Sugarbeet Nutrient Management

Published 2012
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Management practices which provide an adequate, but not excessive, supply of plant nutrients are essential for top yields of high quality sugarbeet in the High Plains. Yields of 22-28 tons per acre at 16 to 18 percent sugar can be attained most years with good management.

Soil testing is the foundation of nutrient management in sugarbeets. The goal of soil testing is to characterize the amount of nutrients in the soil prior to planting. Fertilizers can then be applied to ensure optimal nutritional conditions for the crop.

Proper nitrogen nutrition in sugarbeet production is crucial. Lack of nitrogen will result in significant reductions in root yields, while excess nitrogen will promote significant decreases in sucrose content of the root and excessive leaf growth.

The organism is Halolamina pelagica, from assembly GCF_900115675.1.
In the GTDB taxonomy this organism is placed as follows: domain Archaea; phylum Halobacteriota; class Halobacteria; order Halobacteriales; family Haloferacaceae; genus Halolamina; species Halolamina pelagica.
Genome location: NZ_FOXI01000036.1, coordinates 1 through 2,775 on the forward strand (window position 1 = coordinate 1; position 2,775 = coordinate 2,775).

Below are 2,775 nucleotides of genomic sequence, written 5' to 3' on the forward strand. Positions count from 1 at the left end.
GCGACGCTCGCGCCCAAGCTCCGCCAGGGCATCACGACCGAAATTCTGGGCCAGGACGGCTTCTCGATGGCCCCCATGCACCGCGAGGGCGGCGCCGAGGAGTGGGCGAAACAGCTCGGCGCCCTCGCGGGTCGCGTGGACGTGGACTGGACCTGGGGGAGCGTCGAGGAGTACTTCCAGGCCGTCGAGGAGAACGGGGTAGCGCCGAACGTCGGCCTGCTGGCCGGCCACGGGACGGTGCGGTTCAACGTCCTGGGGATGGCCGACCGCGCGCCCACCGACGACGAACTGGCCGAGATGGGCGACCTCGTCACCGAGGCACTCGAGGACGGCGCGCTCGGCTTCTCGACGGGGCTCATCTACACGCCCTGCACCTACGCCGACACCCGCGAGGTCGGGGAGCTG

Under most circumstances phosphorus is the second most limiting nutrient in sugarbeet production. Phosphorus is involved in energy transfer within the plant and aids in maintaining the structural integrity of the plant cell membranes.

Most soils of the High Plains are capable of supplying adequate potassium for maximum sugarbeet production. Potassium is important for the function of the stomata, pore-like openings of the plant leaves, through which transpiration of water and uptake of gaseous carbon dioxide occurs.

Publication Details


Gary W. Hergert



Crop Production/Field Crops

Publication Date June 01, 2002
Last Revision Date October 18, 2012
Language English



Series NebGuide